the world as well as what language is acceptable and what language is not. Her article ties back
to it being an anthropological paper because it studies language within society and the way
people view other forms of language. Different societies and cultures have a different perspective
to what is normalized and what is not and anthropology is one field that attempts to uncover this
dilemma.
Out of many research methods that can be used to conduct a research project used in both
sociology and anthropology, Rios and Hill use an interviewing process and primary scholarly
sources. In Punished, Rios, interviews forty subjects who are all Black and Hispanic delinquents
in the area of Oakland. Through interviews, Rios gives a clear insight to what it is like to live in
the street, be gang affiliated, and be constantly abused by the police. Through interviews,
personal accounts, and observations we begin to notice the various ways in which sociological
research can be conducted. When interviewing his subjects, Rios uses a mixture of formal and
informal language. When interviewing one subject, Tyrell, Rios asks him what his father thought
of him selling drugs. In response, Tyrell says, He got hella mad and beat me down (Rios 2011,
51). From this Q&A, we see a clear representation of what formal and informal language look
like. The use of informal language in this case illuminate this idea that some students tend to
speak more informally when they come from underserved communities and lack proper
schooling.
With the use of rhetorical questions, Hill directly addresses her audience, which in this
case may be students or other authors who specialize in language. By quoting other authors, Hill
reinforces many of her arguments with primary sources to add to her credibility. She also
addresses an issue on how to make literature equally in all languages and after she presents her
argument, she asks, How can we make classroom and textbook units on the equality of all

languages? (Hill 1998, 183). With the use of rhetorical questions, Hill questions the reader in
order to make he or she develop his or her own ideas. Since this is an academic article, Hill uses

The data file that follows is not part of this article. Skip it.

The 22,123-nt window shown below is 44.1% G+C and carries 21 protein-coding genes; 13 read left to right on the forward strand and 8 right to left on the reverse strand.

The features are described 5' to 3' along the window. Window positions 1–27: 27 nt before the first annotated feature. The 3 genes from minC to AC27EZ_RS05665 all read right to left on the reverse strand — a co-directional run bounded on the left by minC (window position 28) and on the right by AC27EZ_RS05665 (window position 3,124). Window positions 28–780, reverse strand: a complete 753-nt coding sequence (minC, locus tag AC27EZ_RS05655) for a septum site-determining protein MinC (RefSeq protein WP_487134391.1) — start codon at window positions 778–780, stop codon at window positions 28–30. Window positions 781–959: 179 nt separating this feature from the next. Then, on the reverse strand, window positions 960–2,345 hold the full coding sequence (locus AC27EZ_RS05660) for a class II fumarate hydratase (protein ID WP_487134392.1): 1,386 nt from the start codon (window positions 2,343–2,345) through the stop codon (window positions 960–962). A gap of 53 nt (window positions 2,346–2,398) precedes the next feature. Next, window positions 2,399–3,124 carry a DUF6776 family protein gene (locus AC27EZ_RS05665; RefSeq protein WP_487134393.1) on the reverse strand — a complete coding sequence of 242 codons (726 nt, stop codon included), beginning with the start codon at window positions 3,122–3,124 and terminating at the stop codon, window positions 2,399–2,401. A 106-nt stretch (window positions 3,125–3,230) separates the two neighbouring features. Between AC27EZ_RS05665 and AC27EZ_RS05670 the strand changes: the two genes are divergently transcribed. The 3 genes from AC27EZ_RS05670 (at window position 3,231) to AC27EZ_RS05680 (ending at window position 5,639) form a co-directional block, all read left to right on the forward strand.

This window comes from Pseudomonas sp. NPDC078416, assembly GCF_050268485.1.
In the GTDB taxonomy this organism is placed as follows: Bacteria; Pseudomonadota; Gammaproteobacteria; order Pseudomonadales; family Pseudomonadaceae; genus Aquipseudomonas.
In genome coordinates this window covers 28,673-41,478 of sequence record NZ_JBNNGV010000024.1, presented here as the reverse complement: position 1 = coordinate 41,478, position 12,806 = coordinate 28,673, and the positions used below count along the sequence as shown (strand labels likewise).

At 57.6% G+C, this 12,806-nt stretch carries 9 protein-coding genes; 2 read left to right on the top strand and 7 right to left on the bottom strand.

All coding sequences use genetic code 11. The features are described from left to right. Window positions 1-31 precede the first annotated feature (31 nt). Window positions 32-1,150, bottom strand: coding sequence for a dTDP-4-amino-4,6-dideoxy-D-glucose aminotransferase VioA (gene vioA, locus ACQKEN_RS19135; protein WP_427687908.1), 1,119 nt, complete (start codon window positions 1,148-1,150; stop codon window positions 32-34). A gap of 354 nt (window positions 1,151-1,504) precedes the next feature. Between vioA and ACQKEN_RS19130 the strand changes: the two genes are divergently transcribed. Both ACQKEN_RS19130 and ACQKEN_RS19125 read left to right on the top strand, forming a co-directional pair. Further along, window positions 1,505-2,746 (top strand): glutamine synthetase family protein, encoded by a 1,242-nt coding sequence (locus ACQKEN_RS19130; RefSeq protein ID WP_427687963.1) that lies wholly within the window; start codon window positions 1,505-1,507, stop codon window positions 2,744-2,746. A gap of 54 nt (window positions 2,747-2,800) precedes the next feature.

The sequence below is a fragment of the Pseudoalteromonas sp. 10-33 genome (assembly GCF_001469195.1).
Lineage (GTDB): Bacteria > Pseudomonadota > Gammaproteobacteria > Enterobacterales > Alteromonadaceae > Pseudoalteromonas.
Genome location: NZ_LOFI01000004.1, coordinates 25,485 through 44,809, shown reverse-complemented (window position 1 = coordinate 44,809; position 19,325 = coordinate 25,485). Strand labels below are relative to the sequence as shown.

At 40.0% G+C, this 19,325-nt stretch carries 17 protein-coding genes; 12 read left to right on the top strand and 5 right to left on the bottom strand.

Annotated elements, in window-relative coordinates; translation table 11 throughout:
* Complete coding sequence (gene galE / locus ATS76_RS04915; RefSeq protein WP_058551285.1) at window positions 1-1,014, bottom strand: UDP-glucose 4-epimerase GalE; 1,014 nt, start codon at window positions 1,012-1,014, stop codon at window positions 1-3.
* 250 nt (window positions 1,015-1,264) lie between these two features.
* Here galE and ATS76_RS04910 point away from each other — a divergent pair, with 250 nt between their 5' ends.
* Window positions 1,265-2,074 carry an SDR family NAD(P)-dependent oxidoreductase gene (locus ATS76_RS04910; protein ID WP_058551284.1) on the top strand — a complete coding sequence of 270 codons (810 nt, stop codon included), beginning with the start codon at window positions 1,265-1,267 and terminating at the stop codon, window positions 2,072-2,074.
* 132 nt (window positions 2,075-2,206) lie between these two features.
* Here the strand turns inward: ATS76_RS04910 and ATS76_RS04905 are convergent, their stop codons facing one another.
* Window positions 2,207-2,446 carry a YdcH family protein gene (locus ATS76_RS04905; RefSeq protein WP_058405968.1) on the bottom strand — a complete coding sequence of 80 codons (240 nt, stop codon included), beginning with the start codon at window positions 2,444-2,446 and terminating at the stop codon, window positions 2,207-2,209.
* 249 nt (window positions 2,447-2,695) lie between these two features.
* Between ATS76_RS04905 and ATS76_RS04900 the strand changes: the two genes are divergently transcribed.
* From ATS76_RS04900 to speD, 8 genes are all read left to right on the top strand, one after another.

formal language throughout the entire piece as opposed to Rios, who changes from formal to
informal language. Similar ideas are present in Rios book as well. Through the use of imagery
and anecdotes, we get a clear picture of a place in which part of his study is taking place. The use
of vivid imagery as he describes the Villes as, notorious for its drug trafficking and violence
(Rios 2011, 47) we get feelings of sympathy for these kids that have to grow up in these or
similar neighborhoods. Since Punished revolves around racism, anyone interested in learning
more about how minorities are treated are the targeted audience. Whether it is through imagery
or rhetorical questions, both authors target a different set of eyes and ears.
From these two separate disciplines, we get a clear representation of how sociology and
anthropology may be similar and how they are different. With multiple uses of other scholarly
sources, we can see how writing a book or an article in some ways can be similar because they
will rely on using others ideas to formulate their own thoughts. Sociology still focuses on
studying society while Anthropology focuses on studying humans. Although sociology and
anthropology have a different area of study, we must learn how to study people before we can
study society. Since both disciplines are different from one another, both sociology and
anthropology can be manipulated to intertwine with each other.

References
Rios, V.M. (2011). Punished: Policing the Lies of Black and Latino Boys. New York: New York
University Press
Hill, J.H. (1998). Language, Race, and White Public Space. American Anthropologist, 100,
680.
Sociology, Anthropology. In Meriam-Webster.com. Retrieved from http://www.merriamwebster.com/dictionary/sociology
http://www.merriam-webster.com/dictionary/anthropology